TF 16 was put under the command of a destroyer commander, Rear Admiral Raymond A. Spruance, and forming around Enterprise and Hornet, departed Pearl Harbor on May 28 to take up a position northeast of Midway. Spruance replaced Halsey for this operation because Halsey was suffering from a painful attack of shingles. Two days later, Task Force Seventeen (TF 17) under the command of Rear Admiral Frank Jack Fletcher, formed around the quickly repaired Yorktown, and sailed from Pearl to join TF 16 northeast of Midway. When TF 17 and TF 16 joined about 350 miles northeast of Midway on June 2, Rear Admiral Fletcher became officer in tactical command. The three American carriers, augmented by cruiser-launched floatplanes, provided 234 aircraft afloat. These were supported by 110 fighters, bombers, and patrol planes at Midway. As part of pre-battle disposition, 25 fleet submarines under the command of Rear Admiral Robert H. English were deployed around Midway.
Meanwhile, on May 29, seaplane tender (destroyer) USS Thornton (AVD-11) arrived at French Frigate Shoals to relieve light minelayer USS Preble (DM-20) on patrol station there. The presence of U.S. ships at French Frigate Shoals prevented the Japanese from refueling flying boats to reconnoiter Pearl Harbor. Although the Japanese could not visually confirm the departure of Task Forces 16 and 17 from Pearl Harbor, American preparations to defend Midway were on the verge of discovery anyway. Japanese COMINT stations not only learned of carrier movements in and out of Pearl Harbor, simply by listening to increased air-ground radio chatter, but traffic analysis of "Urgent" American radio messages coming out of Pearl Harbor suggested at least one Task Force was at sea. Incredibly, these discoveries by Japanese COMINT were withheld from the Midway Strike Force because of Yamamoto's strict radio silence restrictions.
On June 3, in the preliminary moves of the Battle of Midway, American land-based aircraft from Midway located and attacked Japanese transports about 600 miles west of Midway Island. U.S. Army Air Force Boeing B-17 "Flying Fortress" bombers inflicted no damage, however, and four Consolidated PBY "Catalinas" from VP-24 were sent out for a night attack on the approaching transports. As part of the overall Japanese plan, the Second Strike Force (Rear Admiral Kakuta Kikuji) bombed Dutch Harbor with planes from light carriers Ryujo and Junyo. In an event whose importance became clear only later, one Mitsubishi A6M "Zeke" carrier fighter was disabled by antiaircraft fire and made an emergency landing on Akutan Island. The pilot, fooled by the flat ground, flipped the plane over upon landing in a bog and was killed. American intelligence analysts later recovered and studied the plane to discover its strengths and weaknesses.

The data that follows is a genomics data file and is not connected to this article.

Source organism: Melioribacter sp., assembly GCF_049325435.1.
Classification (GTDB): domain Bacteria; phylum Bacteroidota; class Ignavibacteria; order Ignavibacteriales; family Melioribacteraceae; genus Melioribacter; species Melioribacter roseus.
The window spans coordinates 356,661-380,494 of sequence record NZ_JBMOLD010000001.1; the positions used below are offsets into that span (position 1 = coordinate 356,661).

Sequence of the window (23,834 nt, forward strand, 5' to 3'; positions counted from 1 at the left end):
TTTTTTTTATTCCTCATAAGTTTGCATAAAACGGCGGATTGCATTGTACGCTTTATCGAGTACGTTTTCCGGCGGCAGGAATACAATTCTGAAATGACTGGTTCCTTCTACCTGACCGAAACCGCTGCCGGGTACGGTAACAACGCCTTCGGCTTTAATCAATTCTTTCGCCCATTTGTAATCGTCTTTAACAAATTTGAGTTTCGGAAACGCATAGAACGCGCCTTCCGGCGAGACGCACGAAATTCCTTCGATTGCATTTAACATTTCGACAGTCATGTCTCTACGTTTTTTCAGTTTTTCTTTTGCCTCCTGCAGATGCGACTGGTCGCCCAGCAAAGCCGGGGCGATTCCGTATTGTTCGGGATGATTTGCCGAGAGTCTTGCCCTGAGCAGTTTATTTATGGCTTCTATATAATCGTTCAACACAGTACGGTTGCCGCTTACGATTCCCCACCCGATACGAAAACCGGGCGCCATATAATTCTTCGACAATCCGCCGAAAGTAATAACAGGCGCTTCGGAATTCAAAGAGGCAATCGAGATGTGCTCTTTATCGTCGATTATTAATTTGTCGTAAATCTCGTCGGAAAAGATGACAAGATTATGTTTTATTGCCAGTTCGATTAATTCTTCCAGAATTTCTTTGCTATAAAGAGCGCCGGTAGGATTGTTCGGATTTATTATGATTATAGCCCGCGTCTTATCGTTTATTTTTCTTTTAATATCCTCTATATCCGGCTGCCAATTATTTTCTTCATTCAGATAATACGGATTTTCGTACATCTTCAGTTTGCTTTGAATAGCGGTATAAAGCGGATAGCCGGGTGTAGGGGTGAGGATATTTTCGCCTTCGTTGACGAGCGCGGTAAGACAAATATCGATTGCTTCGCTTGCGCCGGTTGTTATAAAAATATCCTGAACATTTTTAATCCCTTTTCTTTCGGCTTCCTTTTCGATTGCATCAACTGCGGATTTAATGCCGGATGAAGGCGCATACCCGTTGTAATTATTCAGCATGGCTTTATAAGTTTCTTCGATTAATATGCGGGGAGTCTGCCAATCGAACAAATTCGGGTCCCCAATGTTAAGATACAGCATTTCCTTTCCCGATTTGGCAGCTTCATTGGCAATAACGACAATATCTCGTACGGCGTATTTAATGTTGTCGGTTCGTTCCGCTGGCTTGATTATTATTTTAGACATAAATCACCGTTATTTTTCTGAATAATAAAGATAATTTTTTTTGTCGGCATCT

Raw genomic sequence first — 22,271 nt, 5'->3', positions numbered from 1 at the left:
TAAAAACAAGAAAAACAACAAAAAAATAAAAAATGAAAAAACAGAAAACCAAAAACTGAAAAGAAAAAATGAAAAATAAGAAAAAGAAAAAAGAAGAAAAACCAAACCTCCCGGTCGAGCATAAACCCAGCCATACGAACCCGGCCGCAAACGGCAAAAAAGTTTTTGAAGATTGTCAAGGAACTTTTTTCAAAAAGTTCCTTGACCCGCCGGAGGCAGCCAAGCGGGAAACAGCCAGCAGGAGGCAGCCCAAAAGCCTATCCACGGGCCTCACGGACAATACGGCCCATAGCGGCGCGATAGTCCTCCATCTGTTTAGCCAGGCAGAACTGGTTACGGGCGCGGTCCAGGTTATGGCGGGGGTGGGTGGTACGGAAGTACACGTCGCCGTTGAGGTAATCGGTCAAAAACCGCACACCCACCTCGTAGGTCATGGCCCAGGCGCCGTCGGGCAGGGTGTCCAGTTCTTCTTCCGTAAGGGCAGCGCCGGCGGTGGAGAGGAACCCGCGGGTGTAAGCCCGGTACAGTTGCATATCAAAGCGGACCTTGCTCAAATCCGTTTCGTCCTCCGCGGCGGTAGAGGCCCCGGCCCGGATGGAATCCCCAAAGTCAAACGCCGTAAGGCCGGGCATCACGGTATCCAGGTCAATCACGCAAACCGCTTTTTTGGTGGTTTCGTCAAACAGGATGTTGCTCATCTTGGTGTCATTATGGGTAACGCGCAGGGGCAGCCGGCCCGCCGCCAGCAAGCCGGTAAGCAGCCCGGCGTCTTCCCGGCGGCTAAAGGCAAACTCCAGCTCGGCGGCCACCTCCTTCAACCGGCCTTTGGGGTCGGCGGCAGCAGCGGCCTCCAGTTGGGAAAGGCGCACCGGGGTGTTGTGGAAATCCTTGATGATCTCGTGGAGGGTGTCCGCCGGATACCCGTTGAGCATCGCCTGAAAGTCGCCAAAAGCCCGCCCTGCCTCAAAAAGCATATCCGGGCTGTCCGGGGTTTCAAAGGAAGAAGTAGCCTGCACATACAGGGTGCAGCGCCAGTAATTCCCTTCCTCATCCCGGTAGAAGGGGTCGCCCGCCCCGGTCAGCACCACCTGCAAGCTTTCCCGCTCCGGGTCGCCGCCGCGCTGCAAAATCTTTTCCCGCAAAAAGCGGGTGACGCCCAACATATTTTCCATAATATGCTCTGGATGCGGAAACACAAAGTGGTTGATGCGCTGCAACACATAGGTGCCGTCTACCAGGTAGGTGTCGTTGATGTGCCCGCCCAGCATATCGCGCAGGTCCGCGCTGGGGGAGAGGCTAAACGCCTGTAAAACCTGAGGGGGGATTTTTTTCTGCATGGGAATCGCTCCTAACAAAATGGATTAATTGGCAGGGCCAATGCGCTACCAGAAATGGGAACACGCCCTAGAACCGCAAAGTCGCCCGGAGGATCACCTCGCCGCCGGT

June 4, 1942
Just after midnight on June 4, Admiral Nimitz, based on patrol plane reports, advised Task Forces 16 and 17 of the course and speed of the Japanese "main body," also noting their distance of 574 miles from Midway. Shortly after dawn, a patrol plane spotted two Japanese carriers and their escorts, reporting "Many planes heading Midway from 320 degrees distant 150 miles!"
The first attack, however, took place when the four night-flying PBYs attacked the Japanese transports northwest of Midway with one PBY torpedoing fleet tanker Akebono Maru. Later that morning, at roughly 0630, Aichi D3A ("Val") carrier bombers and Nakajima B5N ("Kate") torpedo planes, supported by A6M fighters ("Zekes"), bombed Midway Island installations. Although defending U.S. Marine Corps Brewster F2A ("Buffalo") and Grumman F4F ("Wildcat") fighters suffered disastrous losses, losing 17 of 26 aloft, the Japanese only inflicted slight damage to the facilities on Midway. Motor Torpedo Boat PT-25 was also damaged by strafing in Midway lagoon.
Over the next two hours, Japanese "Zekes" on Combat Air Patrol (CAP) and antiaircraft fire from the Japanese fleet annihilated the repeated attacks by the American aircraft from Marine Corps Douglas SBD "Dauntless" and Vought SB2U "Vindicator" scout bombers from VMSB-241, Navy Grumman TBF "Avenger" torpedo bombers from VT-8 detachment, and U. S. Army Air Force torpedo-carrying Martin B-26 "Marauder" bombers sent out to attack the Japanese carriers. Army Air Force B-17s likewise bombed the Japanese carrier force without success, although without losses to themselves.
Between 0930 and 1030, Douglas TBD "Devastator" torpedo bombers from VT 3, VT-6, and VT-8 on the three American carriers attacked the Japanese carriers. Although nearly wiped out by the defending Japanese fighters and antiaircraft fire, they drew off enemy fighters, leaving the skies open for dive bombers from Enterprise and Yorktown. VB-6 and VS-6 "Dauntlesses" from Enterprise bombed and fatally damaged carriers Kaga and Akagi, while VB-3 "Dauntlesses" from Yorktown bombed and wrecked carrier Soryu. The submarine USS Nautilus (SS-168) then fired torpedoes at the burning Kaga but her torpedoes did not explode.